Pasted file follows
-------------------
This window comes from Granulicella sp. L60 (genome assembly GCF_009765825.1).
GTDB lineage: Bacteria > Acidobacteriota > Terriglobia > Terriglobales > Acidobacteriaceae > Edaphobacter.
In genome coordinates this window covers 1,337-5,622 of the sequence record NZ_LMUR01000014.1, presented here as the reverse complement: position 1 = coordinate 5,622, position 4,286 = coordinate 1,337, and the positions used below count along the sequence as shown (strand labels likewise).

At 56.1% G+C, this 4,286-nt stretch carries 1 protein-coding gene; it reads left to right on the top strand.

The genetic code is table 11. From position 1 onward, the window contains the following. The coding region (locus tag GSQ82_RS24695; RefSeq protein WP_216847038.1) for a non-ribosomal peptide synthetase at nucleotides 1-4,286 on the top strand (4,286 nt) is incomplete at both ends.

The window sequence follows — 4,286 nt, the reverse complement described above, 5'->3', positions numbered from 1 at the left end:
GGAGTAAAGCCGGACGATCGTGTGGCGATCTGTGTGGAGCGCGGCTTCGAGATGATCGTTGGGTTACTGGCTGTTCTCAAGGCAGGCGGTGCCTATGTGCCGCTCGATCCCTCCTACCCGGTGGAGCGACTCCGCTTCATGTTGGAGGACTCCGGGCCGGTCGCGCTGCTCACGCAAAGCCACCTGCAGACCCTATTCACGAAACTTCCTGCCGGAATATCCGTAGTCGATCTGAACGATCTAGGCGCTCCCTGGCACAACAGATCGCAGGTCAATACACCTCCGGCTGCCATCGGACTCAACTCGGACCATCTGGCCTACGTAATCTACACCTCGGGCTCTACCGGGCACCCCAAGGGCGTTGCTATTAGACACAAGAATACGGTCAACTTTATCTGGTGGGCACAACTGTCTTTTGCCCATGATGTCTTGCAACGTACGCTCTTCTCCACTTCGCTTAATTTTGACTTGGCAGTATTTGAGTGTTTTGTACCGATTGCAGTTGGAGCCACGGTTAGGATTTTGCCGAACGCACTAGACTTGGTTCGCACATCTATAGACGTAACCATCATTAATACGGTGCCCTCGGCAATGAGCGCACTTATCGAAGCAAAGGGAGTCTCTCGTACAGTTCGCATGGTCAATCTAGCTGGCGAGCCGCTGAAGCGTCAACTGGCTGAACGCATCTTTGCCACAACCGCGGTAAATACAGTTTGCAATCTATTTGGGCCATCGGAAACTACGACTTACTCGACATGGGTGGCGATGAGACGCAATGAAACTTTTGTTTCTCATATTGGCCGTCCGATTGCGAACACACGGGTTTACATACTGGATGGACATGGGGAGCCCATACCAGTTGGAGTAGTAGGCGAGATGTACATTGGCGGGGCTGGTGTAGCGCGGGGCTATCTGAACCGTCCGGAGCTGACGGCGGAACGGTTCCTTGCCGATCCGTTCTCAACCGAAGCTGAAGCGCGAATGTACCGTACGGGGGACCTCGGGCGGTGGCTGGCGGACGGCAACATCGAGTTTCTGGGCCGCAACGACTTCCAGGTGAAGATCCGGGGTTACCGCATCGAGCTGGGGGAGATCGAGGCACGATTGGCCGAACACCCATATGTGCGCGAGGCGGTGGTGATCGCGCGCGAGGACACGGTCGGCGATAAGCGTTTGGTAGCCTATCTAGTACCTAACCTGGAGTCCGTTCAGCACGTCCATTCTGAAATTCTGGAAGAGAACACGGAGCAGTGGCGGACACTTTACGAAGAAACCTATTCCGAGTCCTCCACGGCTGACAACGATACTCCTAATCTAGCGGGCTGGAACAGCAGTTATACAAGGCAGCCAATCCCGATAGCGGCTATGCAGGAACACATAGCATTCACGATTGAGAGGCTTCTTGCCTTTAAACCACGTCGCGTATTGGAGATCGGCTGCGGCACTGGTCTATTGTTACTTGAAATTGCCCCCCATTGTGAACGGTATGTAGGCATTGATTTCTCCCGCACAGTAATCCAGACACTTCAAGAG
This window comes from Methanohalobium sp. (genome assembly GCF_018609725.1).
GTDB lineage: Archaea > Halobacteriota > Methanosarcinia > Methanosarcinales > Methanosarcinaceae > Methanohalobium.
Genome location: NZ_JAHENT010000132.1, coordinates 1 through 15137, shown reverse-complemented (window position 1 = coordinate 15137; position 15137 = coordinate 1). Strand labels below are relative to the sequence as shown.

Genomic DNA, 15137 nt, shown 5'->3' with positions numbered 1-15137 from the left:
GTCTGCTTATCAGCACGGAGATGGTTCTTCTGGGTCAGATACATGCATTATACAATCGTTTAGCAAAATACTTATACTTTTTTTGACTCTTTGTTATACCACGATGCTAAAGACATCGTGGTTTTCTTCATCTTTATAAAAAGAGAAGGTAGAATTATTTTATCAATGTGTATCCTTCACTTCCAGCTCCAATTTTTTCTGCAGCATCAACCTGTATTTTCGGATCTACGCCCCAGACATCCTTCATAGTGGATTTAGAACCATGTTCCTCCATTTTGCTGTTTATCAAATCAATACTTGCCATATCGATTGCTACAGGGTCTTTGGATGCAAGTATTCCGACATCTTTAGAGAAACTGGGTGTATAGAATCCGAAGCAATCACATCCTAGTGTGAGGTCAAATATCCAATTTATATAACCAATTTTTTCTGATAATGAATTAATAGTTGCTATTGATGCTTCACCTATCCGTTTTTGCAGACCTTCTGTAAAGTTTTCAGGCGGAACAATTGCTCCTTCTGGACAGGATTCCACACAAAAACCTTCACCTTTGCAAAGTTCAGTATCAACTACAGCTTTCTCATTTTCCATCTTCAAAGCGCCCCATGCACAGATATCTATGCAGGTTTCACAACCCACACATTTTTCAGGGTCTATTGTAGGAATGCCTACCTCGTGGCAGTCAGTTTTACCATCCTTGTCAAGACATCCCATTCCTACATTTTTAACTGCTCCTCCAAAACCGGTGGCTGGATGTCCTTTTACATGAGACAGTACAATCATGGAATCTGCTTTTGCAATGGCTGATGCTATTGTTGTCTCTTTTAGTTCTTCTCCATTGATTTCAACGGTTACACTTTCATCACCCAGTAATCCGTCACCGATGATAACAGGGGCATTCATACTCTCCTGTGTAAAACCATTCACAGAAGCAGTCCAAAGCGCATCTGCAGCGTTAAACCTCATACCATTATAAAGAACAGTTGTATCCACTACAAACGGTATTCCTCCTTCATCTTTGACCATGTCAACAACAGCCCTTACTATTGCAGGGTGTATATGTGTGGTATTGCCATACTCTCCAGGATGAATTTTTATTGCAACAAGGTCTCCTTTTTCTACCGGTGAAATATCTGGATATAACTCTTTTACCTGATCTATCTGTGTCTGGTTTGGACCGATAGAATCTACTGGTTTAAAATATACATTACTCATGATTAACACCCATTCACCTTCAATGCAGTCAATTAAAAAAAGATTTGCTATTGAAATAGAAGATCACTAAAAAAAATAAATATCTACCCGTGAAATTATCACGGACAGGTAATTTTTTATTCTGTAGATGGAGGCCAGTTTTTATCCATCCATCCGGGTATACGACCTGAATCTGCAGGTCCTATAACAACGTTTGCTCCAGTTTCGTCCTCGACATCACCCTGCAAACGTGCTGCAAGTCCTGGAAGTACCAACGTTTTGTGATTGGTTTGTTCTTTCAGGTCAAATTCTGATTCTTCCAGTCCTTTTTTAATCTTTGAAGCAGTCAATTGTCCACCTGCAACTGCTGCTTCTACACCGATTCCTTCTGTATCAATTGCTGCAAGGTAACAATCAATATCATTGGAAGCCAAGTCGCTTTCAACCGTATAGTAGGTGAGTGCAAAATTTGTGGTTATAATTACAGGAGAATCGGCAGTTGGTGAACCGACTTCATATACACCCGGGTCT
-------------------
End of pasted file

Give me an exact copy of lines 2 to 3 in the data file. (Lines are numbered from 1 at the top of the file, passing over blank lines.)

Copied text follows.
GTDB lineage: Bacteria > Acidobacteriota > Terriglobia > Terriglobales > Acidobacteriaceae > Edaphobacter.
In genome coordinates this window covers 1,337-5,622 of the sequence record NZ_LMUR01000014.1, presented here as the reverse complement: position 1 = coordinate 5,622, position 4,286 = coordinate 1,337, and the positions used below count along the sequence as shown (strand labels likewise).